In addition to legal shortcomings, the Bahraini authorities have actively used the children of political and human rights activists, and opponents as forms of blackmail and reprisal. For example, arbitrary deprivation of nationality has been used against children born while their parents are in prison, imprisoned for their demands for political and civil rights and democracy. Such examples include Sara, the daughter of Sheikh Ali Salman who was recently sentenced to life imprisonment, the child Hadi Wafi Kamel Al-Majid, and the child Hussein Mortetha Abdul Jalil Al-Meqdad.

The Bahraini authorities have also used the punishment of revoking nationality against children directly. For example, in 2016, a Bahraini court in absentia sentenced Mehdi Farhan, aged 17 at the time, to ten years’ imprisonment and the revocation of his citizenship. The Bahraini authorities have also refused to grant citizenship to children who were born following the citizenship revocation of their parents, including Zahraa Saber Al-Salatneh, Ruqayya Yousef Imran and many others. These children are deprived of the right to treatment in public hospitals because they do not have the basic documents such as a passport or national ID card, and as such are denied the right to study, travel and many other basic civil rights.

The juvenile prison in Bahrain includes hundreds of children arrested on political charges and sentenced on the back of confessions extracted under torture. For example, on 14 August 2018, Salam DHR published a report on 108 cases of torture and ill-treatment, including a child in the juvenile prison, Mohamed Issa al-A’adab from al-Daraz, who was beaten and severely harassed by the prison administration. They are also deprived of the right to adequate education and medical care, the full opportunity to play, to build capacity and self-confidence.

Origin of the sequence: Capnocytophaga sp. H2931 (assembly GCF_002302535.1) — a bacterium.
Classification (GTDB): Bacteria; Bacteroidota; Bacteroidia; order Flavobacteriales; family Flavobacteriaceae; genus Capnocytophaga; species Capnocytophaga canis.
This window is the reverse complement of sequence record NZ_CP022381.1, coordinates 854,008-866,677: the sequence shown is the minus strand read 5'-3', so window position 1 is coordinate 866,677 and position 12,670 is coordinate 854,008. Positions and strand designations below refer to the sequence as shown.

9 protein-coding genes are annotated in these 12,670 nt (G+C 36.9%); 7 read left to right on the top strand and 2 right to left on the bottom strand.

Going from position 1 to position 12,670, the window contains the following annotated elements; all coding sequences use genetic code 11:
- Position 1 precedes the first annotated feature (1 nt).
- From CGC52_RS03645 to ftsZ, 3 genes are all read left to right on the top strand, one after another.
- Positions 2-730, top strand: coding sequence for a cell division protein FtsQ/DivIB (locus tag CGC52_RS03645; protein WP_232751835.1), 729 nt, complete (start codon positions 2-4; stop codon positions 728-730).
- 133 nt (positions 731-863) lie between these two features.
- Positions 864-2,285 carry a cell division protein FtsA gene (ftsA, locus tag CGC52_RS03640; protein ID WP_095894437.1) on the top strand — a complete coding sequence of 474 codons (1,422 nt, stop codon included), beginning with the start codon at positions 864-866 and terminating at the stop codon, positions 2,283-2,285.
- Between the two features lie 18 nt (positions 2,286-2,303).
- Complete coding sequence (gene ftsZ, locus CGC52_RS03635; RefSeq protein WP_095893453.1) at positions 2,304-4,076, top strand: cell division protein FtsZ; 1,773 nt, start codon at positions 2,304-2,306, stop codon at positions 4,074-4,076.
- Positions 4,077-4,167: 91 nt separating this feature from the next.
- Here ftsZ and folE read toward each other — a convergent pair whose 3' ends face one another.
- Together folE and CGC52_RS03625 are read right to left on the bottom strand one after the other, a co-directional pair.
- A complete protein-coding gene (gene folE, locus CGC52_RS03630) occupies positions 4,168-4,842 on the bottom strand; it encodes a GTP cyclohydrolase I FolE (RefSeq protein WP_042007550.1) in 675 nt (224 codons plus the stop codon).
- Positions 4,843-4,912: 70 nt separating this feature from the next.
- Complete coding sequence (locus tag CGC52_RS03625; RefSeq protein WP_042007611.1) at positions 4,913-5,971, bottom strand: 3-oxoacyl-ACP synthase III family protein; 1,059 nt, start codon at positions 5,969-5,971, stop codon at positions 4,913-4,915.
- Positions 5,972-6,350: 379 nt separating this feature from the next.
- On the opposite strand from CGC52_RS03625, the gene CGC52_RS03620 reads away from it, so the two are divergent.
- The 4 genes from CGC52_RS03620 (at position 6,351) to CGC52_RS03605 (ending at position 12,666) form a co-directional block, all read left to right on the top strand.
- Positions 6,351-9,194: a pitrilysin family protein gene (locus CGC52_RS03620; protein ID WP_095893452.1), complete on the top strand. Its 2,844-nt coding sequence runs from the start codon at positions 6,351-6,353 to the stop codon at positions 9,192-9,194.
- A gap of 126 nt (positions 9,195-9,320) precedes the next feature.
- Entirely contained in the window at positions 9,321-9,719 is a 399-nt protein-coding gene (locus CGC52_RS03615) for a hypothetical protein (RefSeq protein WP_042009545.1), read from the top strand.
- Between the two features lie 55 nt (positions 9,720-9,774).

“While many countries are quick to implement and respect the Convention on the Rights of the Child (UNCRC), we see that Bahrain is lagging behind, and children are still being subjected to widespread and systematic human rights violations, including enforced disappearance and torture, sexual harassment, denial of education and the deprivation of many basic rights guaranteed in the constitution and international treaties ” said Salam DHR’s Vice-President Yousef al-Muhafdah.

Recommendations

Salam DHR urges the Bahraini authorities to enact legislation that protects children from the dangers of poverty or labor. We also call upon the authorities to respect the charters and treaties that have been ratified, especially the Convention on the Rights of the Child (UNCRC), and not to discriminate between children on sectarian or regional grounds. We call for the full realisation of children’s rights, including their rights to life, development, education, and care, and to refrain from engaging them in political conflicts. Finally, we call for the immediate release of children in detention and for full compensation for all the suffering they have endured.